# Need Help Learning Math For A Job

OK, so I applied for a job and the guy’s like, “wow, interesting that you should call because I think I’ll have an opening for that position in about eight weeks. How much math do you know?”

Now, I didn’t want to tell him that I took logic in college instead of math, so I said, “well, I don’t have a strong background in math, but am willing to learn. What will I need to know and do you know any books that might be helpful?”

I thought this was a good answer because the books I had on the subject didn’t appear to have any complicated math in them and everyone uses computer programs (or spreadsheets) with the math preprogrammed anyway.

The response, “Anything relating to probability and stats. Differential equations and calculus.”

OK. I took stats in high school. I vaguely recall what a z-line is and know the difference between mean, median and mode. I dropped out of precalc in high school and would guess that a differential calculation is subtraction (yes, I know that’s wrong).

So, anyone know a good place to start learning this stuff?

Wow, a job where you actually use calculus… (speaking as an engineer and MBA *but please don’t hold the MBA against me * )

The closest I came to using real math on the job was designing a statistically sound sampling plan for mobile phones…

Most numerical calculations in actual technical design work are done by specialised software packages now, as far as I know, but you still have to have an understanding of the underlying assumptions and equations for when someone enters a value wrong (wrong units, wrong sign, X instead of y value, etc.) and your results go wonky. You have to be able to look at the results and 1. Determine something is wonky*. 2. Have an idea where to look in the input.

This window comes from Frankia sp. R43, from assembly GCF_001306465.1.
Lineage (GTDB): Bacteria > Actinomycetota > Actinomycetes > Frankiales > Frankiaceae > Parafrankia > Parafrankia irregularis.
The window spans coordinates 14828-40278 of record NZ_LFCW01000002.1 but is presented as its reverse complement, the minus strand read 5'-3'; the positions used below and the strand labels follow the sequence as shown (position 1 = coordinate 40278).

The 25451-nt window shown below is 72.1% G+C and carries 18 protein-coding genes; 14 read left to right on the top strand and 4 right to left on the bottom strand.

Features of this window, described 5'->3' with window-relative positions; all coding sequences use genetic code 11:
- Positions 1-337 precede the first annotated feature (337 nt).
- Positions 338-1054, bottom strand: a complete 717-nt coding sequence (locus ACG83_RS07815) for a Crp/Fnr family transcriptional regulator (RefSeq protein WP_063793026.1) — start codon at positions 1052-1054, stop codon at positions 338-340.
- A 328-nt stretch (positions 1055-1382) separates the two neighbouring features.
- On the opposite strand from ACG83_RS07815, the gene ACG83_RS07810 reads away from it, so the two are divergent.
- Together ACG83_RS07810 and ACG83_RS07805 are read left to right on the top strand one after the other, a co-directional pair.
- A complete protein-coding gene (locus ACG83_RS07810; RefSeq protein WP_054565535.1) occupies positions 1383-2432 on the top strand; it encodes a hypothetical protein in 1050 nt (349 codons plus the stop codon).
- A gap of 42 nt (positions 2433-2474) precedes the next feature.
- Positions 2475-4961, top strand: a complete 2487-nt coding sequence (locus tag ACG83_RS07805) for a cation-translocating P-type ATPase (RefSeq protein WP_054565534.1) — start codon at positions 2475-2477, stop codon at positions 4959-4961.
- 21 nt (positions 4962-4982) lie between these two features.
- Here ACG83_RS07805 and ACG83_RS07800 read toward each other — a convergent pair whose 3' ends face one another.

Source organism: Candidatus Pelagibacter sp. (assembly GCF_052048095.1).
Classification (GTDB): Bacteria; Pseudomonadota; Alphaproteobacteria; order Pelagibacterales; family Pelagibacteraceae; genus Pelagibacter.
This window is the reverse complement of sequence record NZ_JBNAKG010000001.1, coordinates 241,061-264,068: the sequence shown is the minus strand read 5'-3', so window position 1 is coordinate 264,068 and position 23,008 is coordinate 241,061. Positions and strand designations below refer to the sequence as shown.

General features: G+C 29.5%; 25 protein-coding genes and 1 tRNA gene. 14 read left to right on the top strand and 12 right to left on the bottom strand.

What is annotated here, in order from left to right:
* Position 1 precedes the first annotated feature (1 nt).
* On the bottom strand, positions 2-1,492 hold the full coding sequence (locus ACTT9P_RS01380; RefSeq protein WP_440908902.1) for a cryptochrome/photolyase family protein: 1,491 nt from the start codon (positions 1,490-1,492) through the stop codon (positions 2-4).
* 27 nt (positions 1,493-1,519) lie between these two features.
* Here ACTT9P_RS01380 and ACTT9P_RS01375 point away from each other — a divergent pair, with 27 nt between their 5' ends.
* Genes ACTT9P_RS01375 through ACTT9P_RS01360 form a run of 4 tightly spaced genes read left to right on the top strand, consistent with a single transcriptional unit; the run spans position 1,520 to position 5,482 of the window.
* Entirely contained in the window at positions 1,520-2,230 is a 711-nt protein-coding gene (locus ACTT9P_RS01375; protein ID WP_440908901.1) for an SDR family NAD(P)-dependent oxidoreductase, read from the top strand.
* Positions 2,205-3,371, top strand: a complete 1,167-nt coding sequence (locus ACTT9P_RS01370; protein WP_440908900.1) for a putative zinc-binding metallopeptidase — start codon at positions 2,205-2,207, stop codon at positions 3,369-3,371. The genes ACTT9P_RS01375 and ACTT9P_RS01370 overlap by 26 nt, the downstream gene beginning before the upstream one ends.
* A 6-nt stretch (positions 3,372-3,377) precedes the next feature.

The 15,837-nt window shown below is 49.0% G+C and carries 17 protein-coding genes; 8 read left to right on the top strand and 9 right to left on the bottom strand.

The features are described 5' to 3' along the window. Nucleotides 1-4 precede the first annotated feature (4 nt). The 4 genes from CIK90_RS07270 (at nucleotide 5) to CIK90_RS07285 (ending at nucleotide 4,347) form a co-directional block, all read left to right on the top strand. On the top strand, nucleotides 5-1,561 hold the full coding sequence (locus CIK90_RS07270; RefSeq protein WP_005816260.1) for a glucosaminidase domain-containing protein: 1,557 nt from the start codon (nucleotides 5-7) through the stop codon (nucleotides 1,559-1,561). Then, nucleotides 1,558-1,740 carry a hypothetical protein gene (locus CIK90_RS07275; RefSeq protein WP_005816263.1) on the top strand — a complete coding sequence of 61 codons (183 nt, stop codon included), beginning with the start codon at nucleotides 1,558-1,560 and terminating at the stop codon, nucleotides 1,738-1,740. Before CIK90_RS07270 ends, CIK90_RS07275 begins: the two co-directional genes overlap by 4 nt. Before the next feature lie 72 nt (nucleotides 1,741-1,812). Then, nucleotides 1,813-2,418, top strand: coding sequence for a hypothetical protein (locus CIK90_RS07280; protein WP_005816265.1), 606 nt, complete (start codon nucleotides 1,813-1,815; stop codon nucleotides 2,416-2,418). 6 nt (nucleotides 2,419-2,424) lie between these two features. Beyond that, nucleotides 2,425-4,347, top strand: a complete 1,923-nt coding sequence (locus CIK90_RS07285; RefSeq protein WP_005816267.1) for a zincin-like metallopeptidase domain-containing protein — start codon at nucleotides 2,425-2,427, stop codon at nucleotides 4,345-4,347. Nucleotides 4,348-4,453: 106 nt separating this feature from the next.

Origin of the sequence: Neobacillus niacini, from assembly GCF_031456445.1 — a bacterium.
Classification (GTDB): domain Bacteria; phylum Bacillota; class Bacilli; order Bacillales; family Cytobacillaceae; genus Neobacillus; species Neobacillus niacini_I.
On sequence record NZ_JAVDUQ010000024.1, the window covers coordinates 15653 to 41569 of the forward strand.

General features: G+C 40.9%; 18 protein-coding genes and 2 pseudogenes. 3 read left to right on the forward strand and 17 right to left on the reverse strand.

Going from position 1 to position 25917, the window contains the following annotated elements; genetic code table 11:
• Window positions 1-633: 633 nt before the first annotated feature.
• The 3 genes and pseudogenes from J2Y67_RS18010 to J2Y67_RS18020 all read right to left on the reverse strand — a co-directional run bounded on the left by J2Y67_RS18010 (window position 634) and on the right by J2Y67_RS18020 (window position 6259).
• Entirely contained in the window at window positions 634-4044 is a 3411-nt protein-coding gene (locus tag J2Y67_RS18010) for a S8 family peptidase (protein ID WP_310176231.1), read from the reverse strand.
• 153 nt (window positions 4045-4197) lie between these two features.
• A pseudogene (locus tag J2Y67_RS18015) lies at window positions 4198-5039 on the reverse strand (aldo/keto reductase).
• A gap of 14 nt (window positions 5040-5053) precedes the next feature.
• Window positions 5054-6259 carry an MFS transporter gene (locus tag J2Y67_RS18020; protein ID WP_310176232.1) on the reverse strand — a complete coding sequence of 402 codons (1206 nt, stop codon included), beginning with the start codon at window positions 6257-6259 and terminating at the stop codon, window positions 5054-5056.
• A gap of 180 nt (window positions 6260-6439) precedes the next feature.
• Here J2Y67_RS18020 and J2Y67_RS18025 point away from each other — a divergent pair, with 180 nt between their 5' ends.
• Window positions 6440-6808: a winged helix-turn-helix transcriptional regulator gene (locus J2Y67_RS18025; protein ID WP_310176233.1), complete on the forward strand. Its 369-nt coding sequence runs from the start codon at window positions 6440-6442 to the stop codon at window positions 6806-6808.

As to where to look to learn stats & calculus & diff.eq., an local college or university could set you up, but I’m afraid you don’t have that much time…

It’s kind of like hoping to get a martial art black belt in 8 weeks…

Maybe the best way would be to ask to speak to a person doing similar work, and ask them about the applications, what they actually, specifically, do, and then find a specialised textboks in the area and just memorise formulas and solutions to equations…

Good luck

*Reminds me of a story from school: in one final in mechanics, the point of the question was to determine the thrust force on a snoblower exerted by the jet of snow exiting the spout, and, for bonus marks, explain how this would manifest iteself to the operator. Well, there was a really easy mistake in the math that would have you find this snow blower was producing more thrust than a jet engine on full afterburners. Even though the bonus questions was supposed to make people think, there were a large number of “snow rockets” launched in that exam

That’s what I figured. Damn. I’ll have to see if I can slide through on the force of my personality and work ethic and pick it up as I go along.

Normally I would say “email me and any questions you will have I will try my best to answer” but the only math that I am sort of not sure of is probablity and I have yet to have calculus. So, the offer is there, I just can not extend it. That being said…
http://mathforum.org/dr.math/
http://www.calculus.org/
http://www.sosmath.com/diffeq/diffeq.html

I have taught myself so much math just by reading sites like these. Hell, I taught myself derivatives using www.webmath.com . You may find enough just to get by you never know.

Chairman Pow wrote

What’s the job?